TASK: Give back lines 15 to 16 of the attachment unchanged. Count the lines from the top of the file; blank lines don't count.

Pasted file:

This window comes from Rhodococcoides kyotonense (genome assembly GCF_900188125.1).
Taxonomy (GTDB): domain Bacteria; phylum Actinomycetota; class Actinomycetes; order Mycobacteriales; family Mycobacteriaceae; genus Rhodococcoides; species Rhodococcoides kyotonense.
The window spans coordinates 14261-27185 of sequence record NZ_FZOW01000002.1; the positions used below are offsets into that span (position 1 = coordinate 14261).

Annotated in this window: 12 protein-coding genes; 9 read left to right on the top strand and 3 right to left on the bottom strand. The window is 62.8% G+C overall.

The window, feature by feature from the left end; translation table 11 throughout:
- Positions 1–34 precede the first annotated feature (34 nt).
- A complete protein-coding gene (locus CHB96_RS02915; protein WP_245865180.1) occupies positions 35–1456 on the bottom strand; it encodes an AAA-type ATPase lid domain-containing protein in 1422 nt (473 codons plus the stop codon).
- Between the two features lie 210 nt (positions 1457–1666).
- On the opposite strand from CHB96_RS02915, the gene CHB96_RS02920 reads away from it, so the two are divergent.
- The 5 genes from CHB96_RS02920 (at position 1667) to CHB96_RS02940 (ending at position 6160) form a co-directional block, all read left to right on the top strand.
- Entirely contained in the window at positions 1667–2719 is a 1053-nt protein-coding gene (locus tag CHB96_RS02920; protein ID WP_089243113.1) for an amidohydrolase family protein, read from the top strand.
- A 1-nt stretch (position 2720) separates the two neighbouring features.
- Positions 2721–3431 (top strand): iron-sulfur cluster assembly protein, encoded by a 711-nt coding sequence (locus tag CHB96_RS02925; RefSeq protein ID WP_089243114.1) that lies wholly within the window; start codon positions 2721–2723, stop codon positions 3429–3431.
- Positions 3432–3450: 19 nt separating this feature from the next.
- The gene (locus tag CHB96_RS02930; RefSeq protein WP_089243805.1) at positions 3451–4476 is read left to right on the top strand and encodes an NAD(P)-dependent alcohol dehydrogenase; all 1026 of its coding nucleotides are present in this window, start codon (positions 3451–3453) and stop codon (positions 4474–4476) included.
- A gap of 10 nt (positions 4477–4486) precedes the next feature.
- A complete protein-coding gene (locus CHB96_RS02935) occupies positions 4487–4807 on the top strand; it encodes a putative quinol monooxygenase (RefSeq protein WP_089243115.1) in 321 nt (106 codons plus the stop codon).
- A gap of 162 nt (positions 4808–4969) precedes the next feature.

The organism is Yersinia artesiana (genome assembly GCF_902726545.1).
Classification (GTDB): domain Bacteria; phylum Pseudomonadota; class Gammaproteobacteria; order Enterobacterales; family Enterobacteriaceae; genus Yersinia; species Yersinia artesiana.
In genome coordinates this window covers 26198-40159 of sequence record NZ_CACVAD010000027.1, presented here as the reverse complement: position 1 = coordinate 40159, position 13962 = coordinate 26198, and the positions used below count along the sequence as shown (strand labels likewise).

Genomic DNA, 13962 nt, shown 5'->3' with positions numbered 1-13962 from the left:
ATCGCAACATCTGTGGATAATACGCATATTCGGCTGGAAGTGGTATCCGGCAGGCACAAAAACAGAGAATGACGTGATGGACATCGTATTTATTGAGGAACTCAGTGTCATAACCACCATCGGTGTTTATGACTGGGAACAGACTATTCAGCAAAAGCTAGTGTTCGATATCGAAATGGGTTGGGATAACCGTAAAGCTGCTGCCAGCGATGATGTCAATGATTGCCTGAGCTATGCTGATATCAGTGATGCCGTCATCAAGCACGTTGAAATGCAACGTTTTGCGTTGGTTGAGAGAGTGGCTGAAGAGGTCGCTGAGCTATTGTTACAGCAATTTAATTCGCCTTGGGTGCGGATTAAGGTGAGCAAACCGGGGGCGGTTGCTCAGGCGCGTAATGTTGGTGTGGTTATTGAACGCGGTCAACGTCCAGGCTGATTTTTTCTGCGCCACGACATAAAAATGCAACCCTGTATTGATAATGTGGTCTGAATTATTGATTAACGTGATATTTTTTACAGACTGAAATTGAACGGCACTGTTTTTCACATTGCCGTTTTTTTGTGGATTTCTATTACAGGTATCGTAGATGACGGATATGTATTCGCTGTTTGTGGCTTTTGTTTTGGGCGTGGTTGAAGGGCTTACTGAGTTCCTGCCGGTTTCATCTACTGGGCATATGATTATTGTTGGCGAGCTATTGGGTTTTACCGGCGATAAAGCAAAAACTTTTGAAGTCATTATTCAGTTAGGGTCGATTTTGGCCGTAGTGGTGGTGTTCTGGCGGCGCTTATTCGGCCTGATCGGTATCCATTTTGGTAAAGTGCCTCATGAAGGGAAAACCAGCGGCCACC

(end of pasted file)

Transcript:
- The gene (locus tag CHB96_RS02930; RefSeq protein WP_089243805.1) at positions 3451–4476 is read left to right on the top strand and encodes an NAD(P)-dependent alcohol dehydrogenase; all 1026 of its coding nucleotides are present in this window, start codon (positions 3451–3453) and stop codon (positions 4474–4476) included.
- A gap of 10 nt (positions 4477–4486) precedes the next feature.